Teaching Kids to Share
by Dr. Virginia Smith
I know it shouldn’t be this way, but, as a young mother, nothing was much more embarrassing to me than when I witnessed my children, who when at home were the most generous and caring little beings on the planet, turned into “mine monsters” when playing in a group of children they didn’t know. On the inside I would cringe in horror as I saw them protectively begin to claim nearby toys when they would perceive that others might be interested in them. Or, even WORSE, when I would witness the tug-of-war that would ensue when there were multiple claims on the same object.
As a parent who wanted my children to develop a sharing and generous spirit, I would intervene and try to mediate the situation, which is a good thing. However, there are better ways to intervene, and other, less-productive means to accomplish what is a fair outcome in situations like this.
Age Makes a Difference
Erik Erikson, a noted clinical psychologist who studied human development, identified eight stages of human development. The first, from birth to about 18 months, is when children develop the capacity to trust. When they are between 18 months and three years of age, brain development has enabled children to become more independent. Then something magical seems to happen. Between the ages of three and five, children mature to the point where they genuinely initiate. They begin to assert power and control over their environment.
Because children between the ages of three and five are developing the ability to act upon and within their environment, it is an important age to emphasize the importance of sharing. They are able to reason to the level that their actions impact others – and this is an important first step toward developing a generous spirit. Of course, we begin much younger than this stage in practicing sharing and generosity, but it is during this age that efforts begin to encourage initiative on the part of the child.
What Can Parents Do?
Play the passing game. One of the first things, as a parent, you can do to encourage sharing, is to, when your child is very young, play a game with them where you pass an object back and forth repeatedly. As you pass the object, you can reinforce the physical action by saying the words, “my turn,” and “your turn.” Children begin to realize, through this play, that when they give a desired object to another person when sharing, they do not lose it forever. Also, as odd as it may seem, they begin to develop muscle memory of letting go which they learn to associate with a positive reaction/interaction.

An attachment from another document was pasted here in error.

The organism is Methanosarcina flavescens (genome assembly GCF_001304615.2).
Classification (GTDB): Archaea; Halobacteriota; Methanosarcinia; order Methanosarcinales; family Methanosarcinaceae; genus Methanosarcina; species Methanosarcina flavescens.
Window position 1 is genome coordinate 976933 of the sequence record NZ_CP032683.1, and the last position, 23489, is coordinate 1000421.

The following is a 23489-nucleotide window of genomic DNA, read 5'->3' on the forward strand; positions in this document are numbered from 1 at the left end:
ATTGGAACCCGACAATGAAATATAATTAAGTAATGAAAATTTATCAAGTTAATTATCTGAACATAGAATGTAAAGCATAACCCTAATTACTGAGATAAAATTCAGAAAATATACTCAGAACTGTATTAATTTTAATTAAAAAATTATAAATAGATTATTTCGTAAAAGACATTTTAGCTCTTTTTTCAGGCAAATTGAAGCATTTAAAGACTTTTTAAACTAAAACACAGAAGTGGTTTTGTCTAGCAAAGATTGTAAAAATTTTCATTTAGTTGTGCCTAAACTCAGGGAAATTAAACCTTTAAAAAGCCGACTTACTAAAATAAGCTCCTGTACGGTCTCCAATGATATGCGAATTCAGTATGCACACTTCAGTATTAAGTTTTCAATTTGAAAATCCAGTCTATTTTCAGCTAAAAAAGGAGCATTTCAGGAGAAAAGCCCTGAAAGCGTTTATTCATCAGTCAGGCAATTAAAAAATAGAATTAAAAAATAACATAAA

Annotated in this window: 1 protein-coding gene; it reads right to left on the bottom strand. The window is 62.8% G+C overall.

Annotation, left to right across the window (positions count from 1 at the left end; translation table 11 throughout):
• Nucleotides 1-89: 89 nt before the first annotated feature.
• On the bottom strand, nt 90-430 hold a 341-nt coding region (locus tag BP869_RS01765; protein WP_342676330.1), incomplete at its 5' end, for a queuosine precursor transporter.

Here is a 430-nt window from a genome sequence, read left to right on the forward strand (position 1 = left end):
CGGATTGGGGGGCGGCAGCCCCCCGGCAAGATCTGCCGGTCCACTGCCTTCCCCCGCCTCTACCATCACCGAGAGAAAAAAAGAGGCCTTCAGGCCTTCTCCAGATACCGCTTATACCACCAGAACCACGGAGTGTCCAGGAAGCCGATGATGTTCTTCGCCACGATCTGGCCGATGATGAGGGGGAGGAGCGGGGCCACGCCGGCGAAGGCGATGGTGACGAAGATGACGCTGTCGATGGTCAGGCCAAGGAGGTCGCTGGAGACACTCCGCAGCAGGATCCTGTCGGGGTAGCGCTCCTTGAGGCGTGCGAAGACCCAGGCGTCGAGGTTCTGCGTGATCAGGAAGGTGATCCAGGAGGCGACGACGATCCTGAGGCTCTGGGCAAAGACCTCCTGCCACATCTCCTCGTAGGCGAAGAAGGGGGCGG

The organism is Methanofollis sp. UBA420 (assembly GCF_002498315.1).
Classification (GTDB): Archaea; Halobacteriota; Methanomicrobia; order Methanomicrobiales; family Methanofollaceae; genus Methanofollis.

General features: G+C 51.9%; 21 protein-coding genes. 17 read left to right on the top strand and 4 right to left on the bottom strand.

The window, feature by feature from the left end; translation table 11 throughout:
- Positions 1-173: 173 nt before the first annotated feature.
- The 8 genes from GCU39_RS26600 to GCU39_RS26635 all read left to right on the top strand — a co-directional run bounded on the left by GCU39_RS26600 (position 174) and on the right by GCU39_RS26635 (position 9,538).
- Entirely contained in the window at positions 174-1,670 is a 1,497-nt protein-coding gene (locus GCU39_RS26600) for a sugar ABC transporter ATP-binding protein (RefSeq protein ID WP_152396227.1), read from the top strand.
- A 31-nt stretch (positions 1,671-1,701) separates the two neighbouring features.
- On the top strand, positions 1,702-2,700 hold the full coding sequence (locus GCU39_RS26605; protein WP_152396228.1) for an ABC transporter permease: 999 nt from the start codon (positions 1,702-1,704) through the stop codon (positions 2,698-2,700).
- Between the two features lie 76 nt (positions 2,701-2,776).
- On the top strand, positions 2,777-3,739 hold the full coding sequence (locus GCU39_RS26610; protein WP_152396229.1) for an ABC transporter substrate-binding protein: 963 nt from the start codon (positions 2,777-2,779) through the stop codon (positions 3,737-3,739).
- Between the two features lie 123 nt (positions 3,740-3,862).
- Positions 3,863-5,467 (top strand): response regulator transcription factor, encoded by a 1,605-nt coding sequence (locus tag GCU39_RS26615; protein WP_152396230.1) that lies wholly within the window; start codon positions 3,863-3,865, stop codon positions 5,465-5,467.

Use a timer. As your child learns to pass an object back and forth, you can introduce using a timer. When the timer indicates, that is when the object goes to the next person in line. While it may seem unusual to use a timer for the simple game of back-and-forth, it gets your child used to the concept that when their time is up, it is another person’s turn.
Practice what you preach. Model good behaviors you want your children to adopt. When they see you sharing, they not only develop a better understanding of what that involves, they will mimic your behavior.
Recognize and praise. Children are natural-born pleasers. What we reward through praise and recognition we see more of. It is important to be specific, and use descriptive language when praising so that children know exactly what they did that was a good choice. Saying something like “Did you see how happy Jason was when you shared your cars with him? Not only is he happier but I’m sure he thinks that you are a good friend,” is much more helpful than “You’re awesome!” Although those are nice words to hear as well.
By introducing (educating) the concept of sharing, and then recognizing and praising when we see our children make good choices to share, we can help them think of themselves as generous and sharing individuals. Our language becomes their internal script which, in turn, influences their behavior and choices.
Dr. Virginia Smith is a speaker, author, and life-long educator. A Kamm Distinguished Fellow in Academics, Research, and Leadership, she holds degrees in family services, business, and education with areas of concentration in curriculum design and development.